Thanks in part to the launch of the iPhone on T-Mobile's network, Apple's iOS platform stepped closer to Google's Android in market share over the past three months, according to a new report.
Kantar Worldpanel on Monday released its latest analysis of the U.S. smartphone market for the three month period ending May 2013, finding that Apples iOS platform held 41.9 percent of sales. That figure is up 3.5 percent from the same period last year.
Google's Android operating system remained the overall leader in smartphone share at 52 percent, up only 0.1 percentage points by Kantar's estimate. Microsoft's Windows Phone platform saw its market share jump, posting a market share of 4.6 percent, up 0.9 percent over the same period last year.
Kantar's report attributes the iPhone's share growth in no small part to the device's launch on T-Mobile in April. The launch date for the device on that carrier saw considerable lines, and executives described a "gangbusters first day of sales."
The iPhone in its assorted models accounted for 31 percent of T-Mobile's smartphone sales in the United States since its launch. Apple's bestselling smartphone accounts for more sales at T-Mobile's competitors, with the device accounting for 60.5 percent of AT&T's smartphone sales and 43.8 percent of Verizon's.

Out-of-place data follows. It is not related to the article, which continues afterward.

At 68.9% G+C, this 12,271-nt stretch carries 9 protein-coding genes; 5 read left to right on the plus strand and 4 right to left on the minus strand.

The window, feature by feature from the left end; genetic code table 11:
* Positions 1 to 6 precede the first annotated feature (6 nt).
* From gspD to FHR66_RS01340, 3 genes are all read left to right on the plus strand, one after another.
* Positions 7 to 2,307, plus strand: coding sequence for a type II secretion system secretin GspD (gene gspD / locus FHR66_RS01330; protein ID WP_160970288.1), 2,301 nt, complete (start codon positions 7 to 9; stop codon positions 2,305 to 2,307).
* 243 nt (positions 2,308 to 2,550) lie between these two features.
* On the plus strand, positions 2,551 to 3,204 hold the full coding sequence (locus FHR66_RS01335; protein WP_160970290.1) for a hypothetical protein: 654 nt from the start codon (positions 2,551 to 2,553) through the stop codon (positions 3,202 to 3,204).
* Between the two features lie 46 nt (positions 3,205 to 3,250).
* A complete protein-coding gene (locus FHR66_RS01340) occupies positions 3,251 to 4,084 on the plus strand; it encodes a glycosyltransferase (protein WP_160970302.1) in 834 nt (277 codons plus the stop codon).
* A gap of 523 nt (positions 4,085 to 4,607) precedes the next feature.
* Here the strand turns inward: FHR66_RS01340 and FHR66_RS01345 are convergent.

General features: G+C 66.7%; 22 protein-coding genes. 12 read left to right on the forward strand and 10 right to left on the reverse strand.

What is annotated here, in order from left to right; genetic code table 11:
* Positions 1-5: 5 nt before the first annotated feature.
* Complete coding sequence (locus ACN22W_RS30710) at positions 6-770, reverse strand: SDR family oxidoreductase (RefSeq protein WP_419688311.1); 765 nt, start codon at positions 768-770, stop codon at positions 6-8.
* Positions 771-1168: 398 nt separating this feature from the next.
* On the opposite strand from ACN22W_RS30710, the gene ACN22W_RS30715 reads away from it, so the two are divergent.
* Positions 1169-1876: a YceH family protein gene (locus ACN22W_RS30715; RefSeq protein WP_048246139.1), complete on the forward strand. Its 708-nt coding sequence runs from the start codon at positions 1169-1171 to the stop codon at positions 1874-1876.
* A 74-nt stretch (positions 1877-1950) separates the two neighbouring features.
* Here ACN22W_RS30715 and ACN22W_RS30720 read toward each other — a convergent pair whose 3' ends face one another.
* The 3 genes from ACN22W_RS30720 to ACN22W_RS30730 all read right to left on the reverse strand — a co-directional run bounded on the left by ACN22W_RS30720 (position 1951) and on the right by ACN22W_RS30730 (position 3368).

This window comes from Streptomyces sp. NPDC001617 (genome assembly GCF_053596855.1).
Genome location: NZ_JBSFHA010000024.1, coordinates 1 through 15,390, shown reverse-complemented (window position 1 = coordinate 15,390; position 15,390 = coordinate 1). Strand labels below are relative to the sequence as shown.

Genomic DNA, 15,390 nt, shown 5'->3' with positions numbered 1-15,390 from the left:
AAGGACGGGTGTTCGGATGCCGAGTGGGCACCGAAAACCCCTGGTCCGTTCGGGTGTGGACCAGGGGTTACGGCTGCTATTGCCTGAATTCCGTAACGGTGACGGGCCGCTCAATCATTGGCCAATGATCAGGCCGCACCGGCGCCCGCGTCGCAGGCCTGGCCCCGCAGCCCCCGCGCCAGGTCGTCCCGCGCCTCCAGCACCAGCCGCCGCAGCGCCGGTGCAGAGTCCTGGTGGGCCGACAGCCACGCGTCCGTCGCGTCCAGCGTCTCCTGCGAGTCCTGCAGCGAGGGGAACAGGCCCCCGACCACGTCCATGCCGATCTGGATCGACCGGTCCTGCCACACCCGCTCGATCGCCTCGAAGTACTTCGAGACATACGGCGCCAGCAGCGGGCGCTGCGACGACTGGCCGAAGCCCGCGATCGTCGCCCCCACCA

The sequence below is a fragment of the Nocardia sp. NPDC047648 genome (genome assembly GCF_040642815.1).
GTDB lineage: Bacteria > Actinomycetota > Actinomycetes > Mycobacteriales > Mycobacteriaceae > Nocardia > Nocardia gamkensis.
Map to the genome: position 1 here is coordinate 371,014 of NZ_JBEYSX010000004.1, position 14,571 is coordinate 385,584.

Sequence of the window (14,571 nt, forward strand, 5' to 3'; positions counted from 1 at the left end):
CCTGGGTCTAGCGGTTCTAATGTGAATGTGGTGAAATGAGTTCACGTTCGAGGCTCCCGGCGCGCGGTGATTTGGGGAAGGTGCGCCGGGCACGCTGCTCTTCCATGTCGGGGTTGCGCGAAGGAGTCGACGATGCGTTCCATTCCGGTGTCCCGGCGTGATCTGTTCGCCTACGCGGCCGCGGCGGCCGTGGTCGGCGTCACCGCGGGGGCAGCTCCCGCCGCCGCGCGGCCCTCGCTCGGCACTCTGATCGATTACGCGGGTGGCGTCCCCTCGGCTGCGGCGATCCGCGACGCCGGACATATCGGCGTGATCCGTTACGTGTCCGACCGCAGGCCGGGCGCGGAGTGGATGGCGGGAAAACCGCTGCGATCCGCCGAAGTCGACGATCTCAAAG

The Apple phone may continue to grow in importance on T-Mobile. Kantar's survey of the carrier's customers found that, among those planning to change devices in the coming year, fully 28 percent planned to upgrade to an iPhone.
Kantar's study also looked at smartphone sales among the major U.S. carriers, finding that there has been little movement among them. Verizon led the way with 34.6 percent of smartphone sales in the quarter, while AT&T came in second at 29 percent. Sprint accounted for 12.7 percent, and T-Mobile pulled in 10.1 percent. Despite gaining the iPhone, T-Mobile's share of smartphone sales was actually down 3.4 percent compared to the three months ending May 2012.
Google's Android OS powers the majority of both phones made and phones in the hands of consumers worldwide. Apple, though, is the sole manufacturer for devices running iOS, and the Cupertino company hauls in the lion's share of profits for the entire smartphone industry.